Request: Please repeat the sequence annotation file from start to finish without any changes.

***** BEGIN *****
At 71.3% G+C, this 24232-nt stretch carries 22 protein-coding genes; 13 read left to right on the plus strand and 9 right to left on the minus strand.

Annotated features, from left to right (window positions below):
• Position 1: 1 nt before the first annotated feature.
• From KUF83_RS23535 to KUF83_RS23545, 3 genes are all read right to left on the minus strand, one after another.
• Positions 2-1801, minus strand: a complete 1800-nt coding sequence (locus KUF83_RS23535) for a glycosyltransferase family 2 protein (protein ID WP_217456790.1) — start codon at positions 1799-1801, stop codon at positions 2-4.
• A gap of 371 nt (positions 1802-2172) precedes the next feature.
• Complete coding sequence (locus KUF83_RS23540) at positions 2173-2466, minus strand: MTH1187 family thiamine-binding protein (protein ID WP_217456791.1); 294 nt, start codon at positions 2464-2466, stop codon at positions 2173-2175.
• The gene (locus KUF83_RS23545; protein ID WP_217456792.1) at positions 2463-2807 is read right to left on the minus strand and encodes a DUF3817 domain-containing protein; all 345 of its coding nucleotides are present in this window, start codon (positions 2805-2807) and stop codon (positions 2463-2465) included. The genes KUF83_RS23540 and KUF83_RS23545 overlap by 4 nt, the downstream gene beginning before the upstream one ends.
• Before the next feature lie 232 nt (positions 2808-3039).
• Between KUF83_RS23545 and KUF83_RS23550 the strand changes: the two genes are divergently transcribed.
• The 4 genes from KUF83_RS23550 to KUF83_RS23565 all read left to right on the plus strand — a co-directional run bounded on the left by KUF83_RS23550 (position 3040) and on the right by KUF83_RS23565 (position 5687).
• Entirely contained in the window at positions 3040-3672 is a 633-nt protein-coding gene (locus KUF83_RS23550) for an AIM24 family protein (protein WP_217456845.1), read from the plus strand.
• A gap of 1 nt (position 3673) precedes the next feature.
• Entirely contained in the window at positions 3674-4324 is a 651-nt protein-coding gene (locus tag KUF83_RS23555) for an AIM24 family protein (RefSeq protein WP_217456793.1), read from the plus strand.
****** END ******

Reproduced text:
At 71.3% G+C, this 24232-nt stretch carries 22 protein-coding genes; 13 read left to right on the plus strand and 9 right to left on the minus strand.

Annotated features, from left to right (window positions below):
• Position 1: 1 nt before the first annotated feature.
• From KUF83_RS23535 to KUF83_RS23545, 3 genes are all read right to left on the minus strand, one after another.
• Positions 2-1801, minus strand: a complete 1800-nt coding sequence (locus KUF83_RS23535) for a glycosyltransferase family 2 protein (protein ID WP_217456790.1) — start codon at positions 1799-1801, stop codon at positions 2-4.
• A gap of 371 nt (positions 1802-2172) precedes the next feature.
• Complete coding sequence (locus KUF83_RS23540) at positions 2173-2466, minus strand: MTH1187 family thiamine-binding protein (protein ID WP_217456791.1); 294 nt, start codon at positions 2464-2466, stop codon at positions 2173-2175.
• The gene (locus KUF83_RS23545; protein ID WP_217456792.1) at positions 2463-2807 is read right to left on the minus strand and encodes a DUF3817 domain-containing protein; all 345 of its coding nucleotides are present in this window, start codon (positions 2805-2807) and stop codon (positions 2463-2465) included. The genes KUF83_RS23540 and KUF83_RS23545 overlap by 4 nt, the downstream gene beginning before the upstream one ends.
• Before the next feature lie 232 nt (positions 2808-3039).
• Between KUF83_RS23545 and KUF83_RS23550 the strand changes: the two genes are divergently transcribed.
• The 4 genes from KUF83_RS23550 to KUF83_RS23565 all read left to right on the plus strand — a co-directional run bounded on the left by KUF83_RS23550 (position 3040) and on the right by KUF83_RS23565 (position 5687).
• Entirely contained in the window at positions 3040-3672 is a 633-nt protein-coding gene (locus KUF83_RS23550) for an AIM24 family protein (protein WP_217456845.1), read from the plus strand.
• A gap of 1 nt (position 3673) precedes the next feature.
• Entirely contained in the window at positions 3674-4324 is a 651-nt protein-coding gene (locus tag KUF83_RS23555) for an AIM24 family protein (RefSeq protein WP_217456793.1), read from the plus strand.